Jewel-Like Racer: 1964 Ducati 250 F3 Race Bike for Sale

1964 Ducati 250 Race Bike R Side Low

Small bikes are big business these days, especially when the words “Ducati” and “race bike” are involved, and this little Ducati 250 F3 might be at the top of the heap. While Ducati’s improbable victory at Imola cemented their big v-twin in everyone’s mind as the bike to have and gave them credibility in the eyes of the American market with their insatiable hunger for moar powah, much of their racing and street history is built around bikes like this single cylinder machine.

1964 Ducati 250 Race Bike Dash

In fact, the first bike to feature their signature spring-less Desmo system was a single cylinder bike. Which makes sense, since the primary advantage of the system would have been most pronounced in the 1950’s, during the era when “hairpin” valve springs were still prevalent in motorcycle engines and metallurgy of the time reduced spring performance at the screaming revs that gave race winning power on track.

1964 Ducati 250 Race Bike R Side Engine

These days, single-cylinder racing is generally a budget endeavor, a stepping-stone for newer racers to show their stuff on a relatively level playing field that allows their skill and ruthlessness to shine. But racing singles from this era are anything but budget, regardless of the spec sheet: the racing 250 shared virtually no parts with the street version. Bikes like the F3 had their own frames, engines, suspensions, and brakes with basically no parts interchangeability with roadgoing models.

1964 Ducati 250 Race Bike R Side Tank Detail

From the original eBay listing: 1964 Ducati 250cc F3 Corsa for Sale

I AM INTERESTED IN TRADING OFF THIS DUCATI FOR A 1972 OR LATER HARLEY DAVIDSON  XR750TT OR OTHER INTERESTING RACE OR CLASSIC MOTORCYCLE OR VINTAGE FORMULA CAR!

Very rare one of only a few true F3 250cc that Ducati produced. Professionally restored and documented by Altinier Motorsports Treviso Italy. This is a beautiful motorcycle that would make an excellent addition to any garage or collection.

Well known sportbike manufacturer Ducati has always been deeply immersed in motorcycle roadracing, and its premier engineer, Fabio Taglioni, was a talented designer of fast motorcycles. In the 1950’s, Ing. Taglioni developed an overhead cam lightweight with desmodromic valves that became the bike to beat in international lightweight racing. Later versions of this bike came with double overhead cams. Many of the world’s top rider rode a Ducati lightweight at some point in their careers.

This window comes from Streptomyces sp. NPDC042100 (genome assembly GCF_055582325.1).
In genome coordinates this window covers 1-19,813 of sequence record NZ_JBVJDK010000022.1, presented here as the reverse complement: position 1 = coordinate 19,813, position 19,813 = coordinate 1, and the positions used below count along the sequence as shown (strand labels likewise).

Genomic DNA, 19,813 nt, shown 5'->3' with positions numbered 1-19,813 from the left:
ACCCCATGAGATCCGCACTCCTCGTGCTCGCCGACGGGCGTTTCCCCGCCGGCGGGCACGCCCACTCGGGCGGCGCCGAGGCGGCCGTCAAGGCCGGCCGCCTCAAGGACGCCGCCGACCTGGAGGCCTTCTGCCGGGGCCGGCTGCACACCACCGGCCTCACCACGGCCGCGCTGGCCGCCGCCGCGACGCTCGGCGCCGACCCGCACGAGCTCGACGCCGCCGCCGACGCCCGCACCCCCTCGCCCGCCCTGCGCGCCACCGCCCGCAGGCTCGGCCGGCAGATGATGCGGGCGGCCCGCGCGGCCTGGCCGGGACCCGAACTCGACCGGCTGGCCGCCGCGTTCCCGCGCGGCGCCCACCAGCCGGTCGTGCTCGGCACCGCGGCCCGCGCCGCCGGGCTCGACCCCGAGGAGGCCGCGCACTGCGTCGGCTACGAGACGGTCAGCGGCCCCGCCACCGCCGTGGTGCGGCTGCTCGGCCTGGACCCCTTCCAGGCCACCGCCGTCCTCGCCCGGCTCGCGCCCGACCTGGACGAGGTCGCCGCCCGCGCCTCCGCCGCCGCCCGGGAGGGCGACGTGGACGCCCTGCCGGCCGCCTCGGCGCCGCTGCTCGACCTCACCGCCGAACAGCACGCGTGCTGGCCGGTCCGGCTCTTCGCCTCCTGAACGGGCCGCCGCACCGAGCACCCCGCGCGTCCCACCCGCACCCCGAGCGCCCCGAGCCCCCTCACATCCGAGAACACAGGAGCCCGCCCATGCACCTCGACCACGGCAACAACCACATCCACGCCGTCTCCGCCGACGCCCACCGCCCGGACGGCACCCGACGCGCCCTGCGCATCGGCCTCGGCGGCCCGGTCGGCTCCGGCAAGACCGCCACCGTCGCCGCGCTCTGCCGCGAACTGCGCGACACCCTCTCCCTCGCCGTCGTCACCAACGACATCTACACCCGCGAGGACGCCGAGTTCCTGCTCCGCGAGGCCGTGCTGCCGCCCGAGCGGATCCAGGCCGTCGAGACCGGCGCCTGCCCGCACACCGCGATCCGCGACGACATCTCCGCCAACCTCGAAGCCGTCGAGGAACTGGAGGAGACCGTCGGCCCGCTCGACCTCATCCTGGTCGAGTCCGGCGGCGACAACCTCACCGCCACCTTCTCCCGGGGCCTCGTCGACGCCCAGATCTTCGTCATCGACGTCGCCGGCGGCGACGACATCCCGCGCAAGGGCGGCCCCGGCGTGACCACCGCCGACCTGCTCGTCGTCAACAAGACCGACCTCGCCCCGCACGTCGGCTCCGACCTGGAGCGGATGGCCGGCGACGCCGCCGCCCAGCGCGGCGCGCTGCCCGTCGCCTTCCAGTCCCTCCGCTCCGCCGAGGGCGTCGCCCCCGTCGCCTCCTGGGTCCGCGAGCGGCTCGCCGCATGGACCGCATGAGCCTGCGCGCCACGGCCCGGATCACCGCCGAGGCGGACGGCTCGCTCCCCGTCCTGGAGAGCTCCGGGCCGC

Walter Villa was one of the most famous GP racers of the Sixties and Seventies. Winning four GP titles in the 250 and 350 classes in 1974, 1975 and 1976. It is believed that this 250 is his personal mount, based on an inspection by his brother. Both the engine and frame have significant differences from other motorcycles built by Ducati.

NOTE: THIS IS NOT A BUILT UP 175cc!!

Located in Southern California.

NOTE! This motorcycle is selling on a BILL OF SALE ONLY! There are no titles on factory race motorcycles!

These are extremely rare, with very few 250’s being built. According to a previous auction of this bike through Bonhams, there may have been as few as five or six ever built. There are so many cool details on Ducatis of this period: that little cut out in the bottom of the tank for the carburetor bellmouth and the little clips that hold on what I suspect is an inspection cover on the left-hand side of the engine case. Any owners want to chime in and tell me what’s hiding behind that?

1964 Ducati 250 Race Bike Carb

While it’s still possible to find sporty Ducati singles on a reasonable budget if you’re looking to participate in events like the Moto Giro, this probably isn’t one you’d consider: a previous auction of this very bike in 2012 netted $81,000… With plenty of time left on the auction and bidding only up to around $12,000 I’d expect we have a long way to go yet!

-tad

1964 Ducati 250 Race Bike L Side

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3 Responses

  1. Jess says:

    What a little jewel! Definately industrial art! Who are the three gentlemen in the pictures? Walter Villa? Ing. Taglioni? Glen Bator?

  2. DKB says:

    The left side case seems to be a regular production cover, complete with a [plugged] hole for the kickstarter. Underneath is generator/magneto and clutch. The little “Ducati” cover over the clutch comes off and, IIRC, there’s an adjustment for the clutch actuation underneath. This has extra hoses running from the crankcase to the head (like racing desmos) but the head itself seems like the regular SOHC configuration of the production 250. I’d like to see this bike in person. (I think the 3 people in the photo are its present owners)

  3. tad says:

    Thanks for chiming in! I’m more “breadth” than “depth” of knowledge, so I’m happy to get some input from folks who know better.